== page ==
Then raise the workers’ bomb on high,
Beneath its cloud we’ll gladly die,
For though it sends us all to hell,
It kills the ruling class as well.
We just adopted that song, we thought it completely expressed our politics. So “Neither Washington Nor Moscow” was a founding proposition.
So, there were three or four members of IS in my last year as an undergraduate. Then I stayed on as a postgraduate for another year, and in that year we got to twelve members, and it was a pretty impressive roster of members – Richard Kirkwood, Merilyn Moos, Richard Hyman, Ian Birchall, Peter Binns, Sandra Peers, Dave Peers, Richard Condon. The SLL didn’t really exist in Oxford. We were the predominant revolutionary group among the students.
All the political debates happened in the framework of the Labour Club, and we managed to persuade the committee of the Labour Club to invite Mike Kidron to speak. So Anthony Crosland was down to speak one week, and the next week the title was Mike Kidron: Crosland Refuted. Mike said to me, “go to Crosland’s meeting and just write down everything he says, send it to me.” So I went to Crosland’s meeting, and Crosland was ill. In his place came Tony Benn, Anthony Wedgwood Benn MP, who was of course on the right wing of the party at the time. He was extremely charming and very relaxed, but he didn’t say a word of general politics, he talked about how if a Labour government got elected he hoped to be the Postmaster General – which was the job he did get – and how he was going to introduce seats in Post Office vans in villages, thereby solving the problem of rural transport with one blow. That was the extent of his reformism. So I had to say to Kidron, “I’m very sorry about this, but Crosland never came.”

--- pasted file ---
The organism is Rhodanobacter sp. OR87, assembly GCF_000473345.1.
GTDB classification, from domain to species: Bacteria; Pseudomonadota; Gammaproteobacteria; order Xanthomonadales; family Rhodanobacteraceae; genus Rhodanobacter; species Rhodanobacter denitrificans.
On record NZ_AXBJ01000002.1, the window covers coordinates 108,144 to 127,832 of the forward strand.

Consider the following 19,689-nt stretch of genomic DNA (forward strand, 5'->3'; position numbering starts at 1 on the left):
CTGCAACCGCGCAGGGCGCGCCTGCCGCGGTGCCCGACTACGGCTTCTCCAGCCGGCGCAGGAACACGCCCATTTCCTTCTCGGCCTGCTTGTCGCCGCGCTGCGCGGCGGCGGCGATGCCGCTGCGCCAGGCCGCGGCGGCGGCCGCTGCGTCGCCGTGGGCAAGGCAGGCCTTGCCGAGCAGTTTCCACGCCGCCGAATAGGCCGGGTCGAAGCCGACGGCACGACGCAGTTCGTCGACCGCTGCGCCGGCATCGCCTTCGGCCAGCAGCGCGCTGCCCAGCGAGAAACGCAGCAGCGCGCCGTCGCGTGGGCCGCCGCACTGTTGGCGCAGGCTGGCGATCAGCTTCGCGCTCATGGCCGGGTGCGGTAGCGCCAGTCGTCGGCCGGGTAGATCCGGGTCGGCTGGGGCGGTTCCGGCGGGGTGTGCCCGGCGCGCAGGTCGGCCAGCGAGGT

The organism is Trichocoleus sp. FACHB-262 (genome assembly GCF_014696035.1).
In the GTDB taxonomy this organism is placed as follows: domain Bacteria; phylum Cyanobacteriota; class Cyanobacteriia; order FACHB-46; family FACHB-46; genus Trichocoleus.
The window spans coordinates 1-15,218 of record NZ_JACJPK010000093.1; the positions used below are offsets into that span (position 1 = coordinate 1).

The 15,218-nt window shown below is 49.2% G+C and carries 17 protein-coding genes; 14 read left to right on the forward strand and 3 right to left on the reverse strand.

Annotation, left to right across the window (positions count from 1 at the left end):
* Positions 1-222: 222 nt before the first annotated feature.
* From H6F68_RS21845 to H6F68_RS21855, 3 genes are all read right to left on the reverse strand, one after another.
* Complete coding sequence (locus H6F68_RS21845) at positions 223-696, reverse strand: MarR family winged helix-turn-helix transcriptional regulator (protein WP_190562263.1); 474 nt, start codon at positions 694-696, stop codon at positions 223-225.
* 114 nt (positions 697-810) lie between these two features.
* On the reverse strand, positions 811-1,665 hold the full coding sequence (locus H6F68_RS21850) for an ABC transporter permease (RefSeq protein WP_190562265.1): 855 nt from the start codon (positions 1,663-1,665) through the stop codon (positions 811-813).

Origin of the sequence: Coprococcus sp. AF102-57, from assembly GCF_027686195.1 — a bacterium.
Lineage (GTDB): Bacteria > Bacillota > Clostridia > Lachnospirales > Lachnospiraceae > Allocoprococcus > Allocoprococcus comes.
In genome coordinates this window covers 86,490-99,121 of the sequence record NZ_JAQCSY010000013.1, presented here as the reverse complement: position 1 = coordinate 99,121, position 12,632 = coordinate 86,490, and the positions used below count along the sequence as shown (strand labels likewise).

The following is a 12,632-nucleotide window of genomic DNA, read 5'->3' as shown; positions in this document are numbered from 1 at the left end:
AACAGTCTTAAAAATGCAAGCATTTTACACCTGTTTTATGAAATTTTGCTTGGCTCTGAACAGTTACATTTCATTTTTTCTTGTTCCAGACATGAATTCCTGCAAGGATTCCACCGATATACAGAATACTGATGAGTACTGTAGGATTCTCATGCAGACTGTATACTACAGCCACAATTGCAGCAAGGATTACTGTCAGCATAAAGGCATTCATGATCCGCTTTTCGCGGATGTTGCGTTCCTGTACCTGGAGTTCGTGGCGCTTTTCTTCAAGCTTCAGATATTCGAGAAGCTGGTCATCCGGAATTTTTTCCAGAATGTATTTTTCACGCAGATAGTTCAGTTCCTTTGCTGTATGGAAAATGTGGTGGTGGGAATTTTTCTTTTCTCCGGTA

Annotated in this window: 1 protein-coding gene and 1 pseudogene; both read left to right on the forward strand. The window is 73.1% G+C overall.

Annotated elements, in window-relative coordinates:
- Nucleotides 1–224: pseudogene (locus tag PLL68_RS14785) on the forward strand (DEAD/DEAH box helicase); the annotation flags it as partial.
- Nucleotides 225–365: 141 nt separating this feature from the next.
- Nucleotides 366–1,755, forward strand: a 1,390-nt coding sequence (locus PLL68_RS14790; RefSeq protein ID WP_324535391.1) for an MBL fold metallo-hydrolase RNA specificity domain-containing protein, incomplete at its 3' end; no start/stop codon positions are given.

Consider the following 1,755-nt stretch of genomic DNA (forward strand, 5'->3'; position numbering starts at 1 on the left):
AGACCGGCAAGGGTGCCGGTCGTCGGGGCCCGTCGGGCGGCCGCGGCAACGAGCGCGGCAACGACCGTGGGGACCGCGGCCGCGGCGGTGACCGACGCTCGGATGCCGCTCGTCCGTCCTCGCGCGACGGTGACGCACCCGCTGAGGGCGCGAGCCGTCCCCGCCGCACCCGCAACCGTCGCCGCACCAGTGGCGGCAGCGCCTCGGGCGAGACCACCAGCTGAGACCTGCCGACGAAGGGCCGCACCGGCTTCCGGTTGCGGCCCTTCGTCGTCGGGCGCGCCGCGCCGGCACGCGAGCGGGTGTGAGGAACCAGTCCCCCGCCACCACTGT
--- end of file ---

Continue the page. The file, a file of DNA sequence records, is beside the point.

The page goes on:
Anthony Crosland was a leading figure of the Labour right.
So Kidron came the following week to talk about Crosland Refuted, and there were a lot of Croslandites in the Labour Club, all of them wanting to be Labour MPs and God knows what. Mike was absolutely brilliant – he started off by saying “Now I’m going to present the ideas of Anthony Crosland to you, and then I’ll stop, and you can tell me if I’ve got anything wrong.” So he spent the first twenty minutes laying out Crosland’s ideas, and the Croslandites said “yes, that’s what he says” – then he did a demolition job for the next twenty minutes. They were very impressed. [Part of Kidron’s critique of Anthony Crosland is available at www.marxists.org/archive/kidron/works/1963/xx/bright.htm]
So we were intellectually hegemonic on the left, this little group, within the tiny world of the Oxford University Labour Club. As regards industrial workers, the entire time I was in Oxford, I couldn’t have told you where the car factory even was. We never had any connections outside the university. When I came to Manchester in the autumn of ’63 it was different.
Tomorrow: building a group from scratch in Manchester – making links with engineers and building workers – campaigning against police racism